- TOP PLAYERSOffensePABLO S. TORRE | August 20, 2012
- TAMPA BAY buccaneersENEMY lines WHAT A RIVAL COACH SAYSJune 28, 2012
- Faces in the CrowdJune 11, 2001
Dawson is Valentine's silent partner. "Andre has to become more aggressive and take charge on the field." says Williams, who was so turned off in spring training by Dawson's reserved nature that he did not move him into the regular lineup until May 29. "It took me a while to feel comfortable," Dawson says. Still, he never uses two words when one will do, and rarely uses even one.
Born and raised in Miami, Dawson was the 250th player selected in the 1975 draft and signed with the Expos for $2,000. In 186 minor league games he hit .343, and had 41 home runs and 130 RBIs. In typical fashion, the Expos promptly rushed him to Montreal. What better way to placate their disgruntled fans than to give them a centerfielder named Andre—even if he were no more of a Frenchman than Ken Dryden.
Since becoming a regular, Dawson has batted .316 and picked up a new nickname, "Awesome" Dawson. St. Louis Manager Vern Rapp, who managed Dawson last year at Denver, says. " Dawson is the kind of complete player who comes along once in a lifetime."
The comedian of the group is the loud and cocky Cromartie, but all too often he makes people laugh with his fielding antics in left field. In one game he turned a fly-ball out into a three-base hit when he casually flipped the ball out of his glove instead of removing it with his bare hand. In another game he dropped a fly ball while attempting an unnecessary one-handed stab. And then there is his four-star classic: he moved in to catch a routine fly ball only to have the ball land behind him and roll for an inside-the-park home run.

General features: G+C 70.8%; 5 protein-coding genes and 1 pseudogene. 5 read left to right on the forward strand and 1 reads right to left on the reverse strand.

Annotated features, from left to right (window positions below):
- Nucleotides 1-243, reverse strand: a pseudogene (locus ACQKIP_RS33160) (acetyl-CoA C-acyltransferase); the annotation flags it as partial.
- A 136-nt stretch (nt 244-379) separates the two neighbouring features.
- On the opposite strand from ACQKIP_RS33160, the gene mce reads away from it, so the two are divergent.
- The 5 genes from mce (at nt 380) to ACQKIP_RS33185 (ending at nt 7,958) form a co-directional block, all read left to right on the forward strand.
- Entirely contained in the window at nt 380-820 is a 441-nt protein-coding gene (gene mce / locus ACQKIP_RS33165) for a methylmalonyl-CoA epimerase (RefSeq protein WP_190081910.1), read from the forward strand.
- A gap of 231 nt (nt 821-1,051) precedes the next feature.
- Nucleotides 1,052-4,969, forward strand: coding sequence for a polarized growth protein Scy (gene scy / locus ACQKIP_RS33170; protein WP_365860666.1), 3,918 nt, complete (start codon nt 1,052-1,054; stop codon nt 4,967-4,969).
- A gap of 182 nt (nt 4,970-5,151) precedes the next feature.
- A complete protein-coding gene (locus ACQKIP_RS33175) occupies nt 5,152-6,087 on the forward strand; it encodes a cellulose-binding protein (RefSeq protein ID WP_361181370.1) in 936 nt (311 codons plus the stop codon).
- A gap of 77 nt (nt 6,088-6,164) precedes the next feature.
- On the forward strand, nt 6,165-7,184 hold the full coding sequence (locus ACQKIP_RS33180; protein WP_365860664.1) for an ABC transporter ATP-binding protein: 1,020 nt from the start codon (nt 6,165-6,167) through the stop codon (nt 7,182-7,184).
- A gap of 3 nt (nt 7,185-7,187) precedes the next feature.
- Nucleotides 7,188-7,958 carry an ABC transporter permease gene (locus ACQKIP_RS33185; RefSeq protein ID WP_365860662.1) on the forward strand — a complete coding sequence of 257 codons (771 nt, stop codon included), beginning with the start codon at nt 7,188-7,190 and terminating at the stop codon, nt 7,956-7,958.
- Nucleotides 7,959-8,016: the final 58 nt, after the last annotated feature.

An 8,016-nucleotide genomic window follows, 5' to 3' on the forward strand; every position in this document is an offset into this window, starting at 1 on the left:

"My disadvantage is defense," Cromartie admits. "I can accept that, though, because I can make up for it with my bat." Sometimes he does. Playing for Quebec three years ago, he lost the Eastern League's batting title by .009, and last season at Denver he was among the leaders in the American Association batting race when the Expos recalled him in August.
The only left-handed batter of the threesome, Cromartie works regularly with a batting tee to maintain his level swing. He has hit left-handed pitchers well (.261), but has failed to come through when Expo runners have been in scoring position (.211). Cromartie did not hit his first major league home run until his 402nd at bat for the Expos, and when the ball disappeared over the right-field fence he charged around the bases with his right fist raised. When he reached the dugout, though, none of the Expos were there to greet him. Instead, the players were trying to "revive" Williams, who was stretched out on the floor. "I like to laugh," Cromartie says, "and I like to make people laugh."
Cromartie, who like Dawson grew up in Miami, married a French-Canadian, the former Carole Ringuet, in December 1975 and now Montreal's baseball fans just hope that the Expos don't trade off Cromartie the same way they disposed of Singleton, Torrez, Tim Foli, and Bill Stoneman after they had married Quebecers. Barring that, as Second Baseman Dave Cash says. " Montreal's outfield problems are solved for the next five to ten years."